Nail polish. By the time junior year of high school rolled around, manicures were my go-to activity in times of stress. Neatly painting polish required that I hold the brush still. Holding the brush still required that I take a deep breath, calm down, and remind myself that the world was not going to end if I couldn’t figure out a Calculus problem. In fact, after a quick 10 minute polish session, I would return to my homework and sometimes experience a moment of epiphany. A useful tip: quick drying top coats such as Out The Door ( 4.99) speed up the process tremendously.  Just to clarify, I’m not implying that painting your nails is going to deliver epiphanies or get you straight As (that would be nice, wouldn’t it?)!  What it will do is give you a breather before you go back to tackling those math problems and hopefully cheer you up.

Skincare. These days, my makeup of choice is often no makeup at all (give or take a couple of exceptions, see below for more details). The reason I feel comfortable walking out the door with nothing but sunscreen and moisturizer on is that I simply don’t need foundation. While I’m no skincare guru and can’t give you the magical recipe for good skin, what I do suggest is that you think about your specific skin type (is it oily, dry, sensitive, combination?) and read up on skincare bloggers with similar skin issues. Removing your makeup every night is always a good bet, as is wearing sunscreen, staying hydrated, and getting plenty of sleep (I’m still working on that last one).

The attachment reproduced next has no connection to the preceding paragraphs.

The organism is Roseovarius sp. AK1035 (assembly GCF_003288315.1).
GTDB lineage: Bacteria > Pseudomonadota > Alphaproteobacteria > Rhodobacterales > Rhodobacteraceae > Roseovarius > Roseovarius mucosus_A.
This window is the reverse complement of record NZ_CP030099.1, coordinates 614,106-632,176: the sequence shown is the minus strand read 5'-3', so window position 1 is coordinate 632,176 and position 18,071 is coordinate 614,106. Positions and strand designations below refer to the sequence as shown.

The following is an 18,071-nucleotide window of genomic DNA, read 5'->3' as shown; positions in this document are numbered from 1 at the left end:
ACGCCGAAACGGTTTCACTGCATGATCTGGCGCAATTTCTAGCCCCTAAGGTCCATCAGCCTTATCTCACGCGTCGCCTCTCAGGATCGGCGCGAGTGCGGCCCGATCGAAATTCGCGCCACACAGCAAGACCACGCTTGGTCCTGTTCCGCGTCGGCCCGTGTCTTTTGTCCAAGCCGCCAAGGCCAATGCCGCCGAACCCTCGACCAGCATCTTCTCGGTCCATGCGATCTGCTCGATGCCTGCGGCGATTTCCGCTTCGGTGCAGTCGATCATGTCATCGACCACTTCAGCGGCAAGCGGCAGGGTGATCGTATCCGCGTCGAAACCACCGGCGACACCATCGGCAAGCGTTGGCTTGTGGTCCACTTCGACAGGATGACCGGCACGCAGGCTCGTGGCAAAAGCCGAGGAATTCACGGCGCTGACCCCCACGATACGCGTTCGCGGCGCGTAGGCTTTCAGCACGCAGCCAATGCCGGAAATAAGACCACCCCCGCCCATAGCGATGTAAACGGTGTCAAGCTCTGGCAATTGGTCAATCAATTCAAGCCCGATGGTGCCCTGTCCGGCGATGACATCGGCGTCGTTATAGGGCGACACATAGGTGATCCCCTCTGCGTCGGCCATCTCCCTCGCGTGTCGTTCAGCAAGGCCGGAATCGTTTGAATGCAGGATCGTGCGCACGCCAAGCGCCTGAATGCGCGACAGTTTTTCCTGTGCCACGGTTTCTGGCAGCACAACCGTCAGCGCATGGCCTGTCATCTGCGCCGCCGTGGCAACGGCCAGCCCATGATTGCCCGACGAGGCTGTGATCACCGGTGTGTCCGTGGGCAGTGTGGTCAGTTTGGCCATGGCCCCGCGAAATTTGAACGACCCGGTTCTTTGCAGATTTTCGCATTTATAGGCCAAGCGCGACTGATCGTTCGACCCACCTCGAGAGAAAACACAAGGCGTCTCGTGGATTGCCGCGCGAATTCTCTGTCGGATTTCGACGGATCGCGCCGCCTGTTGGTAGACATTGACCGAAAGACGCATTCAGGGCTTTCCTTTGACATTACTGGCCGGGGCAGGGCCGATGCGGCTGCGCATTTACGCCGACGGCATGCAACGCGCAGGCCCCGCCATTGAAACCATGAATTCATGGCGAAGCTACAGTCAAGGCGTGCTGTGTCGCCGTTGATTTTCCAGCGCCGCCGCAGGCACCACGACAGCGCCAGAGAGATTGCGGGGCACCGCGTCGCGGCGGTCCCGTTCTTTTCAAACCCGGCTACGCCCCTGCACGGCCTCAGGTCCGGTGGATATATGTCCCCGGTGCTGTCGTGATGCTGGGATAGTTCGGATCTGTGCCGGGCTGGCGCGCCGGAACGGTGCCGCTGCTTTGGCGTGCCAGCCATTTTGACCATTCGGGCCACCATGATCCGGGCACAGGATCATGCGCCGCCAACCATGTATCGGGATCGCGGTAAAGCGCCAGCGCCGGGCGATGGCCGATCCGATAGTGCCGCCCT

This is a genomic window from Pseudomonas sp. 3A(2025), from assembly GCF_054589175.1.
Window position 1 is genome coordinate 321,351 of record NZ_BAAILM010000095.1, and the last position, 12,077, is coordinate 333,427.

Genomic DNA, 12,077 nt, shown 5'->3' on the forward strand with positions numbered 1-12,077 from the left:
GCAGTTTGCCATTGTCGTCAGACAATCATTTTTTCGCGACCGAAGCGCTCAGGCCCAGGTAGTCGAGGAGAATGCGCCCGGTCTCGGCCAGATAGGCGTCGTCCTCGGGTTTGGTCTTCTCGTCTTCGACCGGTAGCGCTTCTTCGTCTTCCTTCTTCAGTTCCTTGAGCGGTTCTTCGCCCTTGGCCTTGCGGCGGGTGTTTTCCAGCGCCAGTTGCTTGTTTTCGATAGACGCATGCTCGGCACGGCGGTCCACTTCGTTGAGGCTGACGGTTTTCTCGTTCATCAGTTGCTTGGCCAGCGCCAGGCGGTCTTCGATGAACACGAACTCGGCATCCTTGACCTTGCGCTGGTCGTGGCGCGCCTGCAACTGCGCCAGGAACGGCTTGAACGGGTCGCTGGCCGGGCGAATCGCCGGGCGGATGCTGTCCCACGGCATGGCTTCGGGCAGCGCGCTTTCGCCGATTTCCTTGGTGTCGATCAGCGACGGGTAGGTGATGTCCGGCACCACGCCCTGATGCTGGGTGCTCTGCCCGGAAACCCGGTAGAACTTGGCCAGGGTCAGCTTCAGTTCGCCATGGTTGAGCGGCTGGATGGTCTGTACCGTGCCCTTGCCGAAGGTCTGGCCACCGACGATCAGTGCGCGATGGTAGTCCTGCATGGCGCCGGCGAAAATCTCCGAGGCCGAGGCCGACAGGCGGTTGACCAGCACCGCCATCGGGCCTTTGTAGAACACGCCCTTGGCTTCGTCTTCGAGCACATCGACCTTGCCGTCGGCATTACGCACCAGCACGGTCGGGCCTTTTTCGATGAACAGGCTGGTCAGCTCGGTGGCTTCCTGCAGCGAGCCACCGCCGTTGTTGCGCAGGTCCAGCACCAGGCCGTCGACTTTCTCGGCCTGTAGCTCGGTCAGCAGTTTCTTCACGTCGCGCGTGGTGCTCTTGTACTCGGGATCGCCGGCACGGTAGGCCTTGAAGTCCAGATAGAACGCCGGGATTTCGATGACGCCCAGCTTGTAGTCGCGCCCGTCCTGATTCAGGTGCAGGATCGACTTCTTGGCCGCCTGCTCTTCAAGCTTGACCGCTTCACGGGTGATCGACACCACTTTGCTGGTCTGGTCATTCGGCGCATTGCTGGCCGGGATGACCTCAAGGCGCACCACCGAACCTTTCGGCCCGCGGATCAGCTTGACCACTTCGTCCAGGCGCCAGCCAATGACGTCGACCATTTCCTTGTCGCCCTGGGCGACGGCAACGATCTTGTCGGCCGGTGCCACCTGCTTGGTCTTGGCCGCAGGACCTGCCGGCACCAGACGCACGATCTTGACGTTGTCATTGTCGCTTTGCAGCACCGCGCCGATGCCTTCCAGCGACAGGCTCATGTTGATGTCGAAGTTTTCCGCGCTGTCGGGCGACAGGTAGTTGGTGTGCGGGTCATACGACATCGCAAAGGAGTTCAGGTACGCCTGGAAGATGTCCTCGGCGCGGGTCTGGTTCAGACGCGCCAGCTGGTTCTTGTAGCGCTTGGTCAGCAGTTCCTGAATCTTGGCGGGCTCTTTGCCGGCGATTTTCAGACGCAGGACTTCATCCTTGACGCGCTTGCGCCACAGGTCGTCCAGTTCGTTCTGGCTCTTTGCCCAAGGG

Under Eye Concealer. Quite honestly, I don’t think I could have gotten through the past three-and-a-half years without this stuff. On days when I’ve accumulated enough sleep debt to look like a panda that’s been walloped in the eyes, a dab of concealer does wonders. I instantly look 10 times more well-rested (when in fact, I am about to fall out of my chair), and friends no longer ask me if I’m okay because I look”disheveled and kind of like a corpse.”  Because my dark circles tend to have a purplish cast, I like to use salmon-toned concealers to neutralize the shadows, concentrating the product on the inner corners of my under eyes. My holy grail dark circle concealer is from Skin Food ($12.99), which does the trick without appearing overly orange on my pale skin.

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Exfoliation: An Essential Step in Your Skincare Routine

January 13th, 2012

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By Laura, 40s, New York, Skincare Contributor

Laura “came of age” in the 80s, so she considers a survivor of some very disturbing fashion and makeup trends, like shoulder pads, acid-washed jeans worn unironically, streaky blush, and thick eyeliner that we softened with a lighter before putting it on–don’t even get her started on what women wore to the gym in those days! She now works in a more conservative field, and she’ll get an odd look or two if she wears crackle nail polish (and she expects we’ll look back on that trend with the same disbelief we now reserve for horizontally-striped leg warmers).


Photo by Darwin Bell

Exfoliation: An Essential Step in Your Skincare Routine